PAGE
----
The Great Beyond?

bear to the moon

‘…when they looked up from the earth toward the skies, [they] could behold there a thing of their own making’ (Arendt 1958, 1)

The Human Condition begins with Arendt offering a commentary on the implications of the human race to space. ‘In 1957,’ she announces, ‘an earth-born object made by man was launched into the universe’ (1958, 1). This moment brings to life what she refers to as the ‘commonplace’ feeling of human boundedness to the Earth as the experience of entrapment or ‘imprisonment’ (1958, 1). The drive to transcend our Earthly plane runs counter to our understanding of life (in which Earth provides the suitable habitat), and indeed signals a desire to reformulate the very conditions of being human. For Arendt the desire to leave the Earth signals, perhaps, a desire to reject politics, a fearful scenario for Arendt who regards political action as the most important realm in human affairs. Heidegger’s critique of modern technology for its effects on thinking are echoed by Arendt who says that in the contemporary desire to be ‘dwellers of the universe’ (only possible via modern technologies), we turn away from ‘the purest activity of which men are capable, the activity of thinking’ (1958, 5).

Anthropocentric climate change amplifies these discourses of Earth-bound limitation. The destruction of the ecosystem, the exploitation of resources to the point of complete loss, requires – so goes the argument – the discovery and settlement of a new planet. The desire to colonise the realms of outer space, the call for a new planet to house the future of humanity is, much like Arendt notes in 1957, commonplace in the 21st century. Take an episode of the Australian radio program, Future Tense, titled ‘The Future of Interstellar Travel’ aired in late February 2013. Detailed in this program is the possibility of developing a spacecraft capable of taking humans away not just from this planet to another, but into an entirely new star system. While the participants of the program, some scientists, some psychologists, others business entrepreneurs, all note this is a far-off possibility in terms of its realisation, thought has been put into various components of making it happen. For instance, Richard Obousy, the President of a major Interstellar Space Project in the United States, in response to the a question put to him regarding the limited availability of helium-3, an essential source of fuel used in the construction of spaceships, comments that the ship would be best be constructed off planet Earth, and that ‘you would mine the outer planets for helium-3’ (Fennell 2013). The inclusion of other planets as part of ‘our’ ‘standing reserve’ might stagger even the most enthusiastic supporter of technology and shock its more vigilant critics!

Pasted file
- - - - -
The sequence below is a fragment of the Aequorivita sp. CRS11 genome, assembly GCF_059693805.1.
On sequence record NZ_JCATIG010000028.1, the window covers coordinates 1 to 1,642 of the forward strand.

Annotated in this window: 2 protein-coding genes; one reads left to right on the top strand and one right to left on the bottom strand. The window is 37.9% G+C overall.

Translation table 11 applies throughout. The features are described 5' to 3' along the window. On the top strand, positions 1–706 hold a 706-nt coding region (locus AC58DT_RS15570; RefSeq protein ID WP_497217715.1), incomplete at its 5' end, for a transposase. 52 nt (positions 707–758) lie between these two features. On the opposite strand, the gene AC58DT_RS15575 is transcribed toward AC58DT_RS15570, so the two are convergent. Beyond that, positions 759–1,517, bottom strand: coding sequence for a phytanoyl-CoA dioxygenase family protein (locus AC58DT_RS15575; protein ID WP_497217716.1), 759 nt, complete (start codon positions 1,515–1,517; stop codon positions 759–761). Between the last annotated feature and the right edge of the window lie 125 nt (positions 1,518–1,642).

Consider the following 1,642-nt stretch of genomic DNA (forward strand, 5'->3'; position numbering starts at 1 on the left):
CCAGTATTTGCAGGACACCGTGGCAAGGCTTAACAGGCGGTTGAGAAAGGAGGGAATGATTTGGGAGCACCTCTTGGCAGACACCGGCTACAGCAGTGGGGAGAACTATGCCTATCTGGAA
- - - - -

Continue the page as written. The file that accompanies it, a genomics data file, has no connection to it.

The rootlessness assigned in literature and popular culture and its implications for the mass movements of peoples around the world is transferred in other-worldly scenarios of mass exodus and/or mass extinction. Paul Virilio, for instance, has offered an engaging and provocative assessment of the impossibility of maintaining sedentary lives in the era of climate change (Virilio 2010). While the ‘political commitment’ (2010, 13) of the last century has been to ‘stationary settlement’ (2010, 2), Virilio can only imagine a future ‘culture of rootless rage’ (2010, 13). Culture is defined, and reduced to or essentialised as, without roots; ragingly without roots. The use of the term ‘rage’ needs to be noted. Rage refers, of course, to the presence of a violent and uncontrollable anger which may arise out of a context. If a river rages, it moves with such an intensity and force that it cannot be contained; it threatens to break the banks or levies. In this instance, rage accompanies generalised rootlessness, with the threat of breaking the boundaries of the Earth.

Virilio begins his theoretical journey by drawing on the Christian Aid 2007 Report Human Tide: the real migration crisis, a much discredited source in the academic and policy community for its generation of a moral panic unhinged from empirical findings. From this, Virilio extrapolates a future-oriented scenario involving the unregulated movement of one billion people. Many of Virilio’s arguments pivot around this imaginary of a billion mobile but directionless humans/’exiles’, and the subsequent ‘quest for an exoplanet’ to house the humans (2010, 6). Virilio’s commentary is not celebratory but dystopian with a decent hint of disgust. In an effort to do justice to his provocations, I will cite Virilio at length, followed by an analysis for its implications: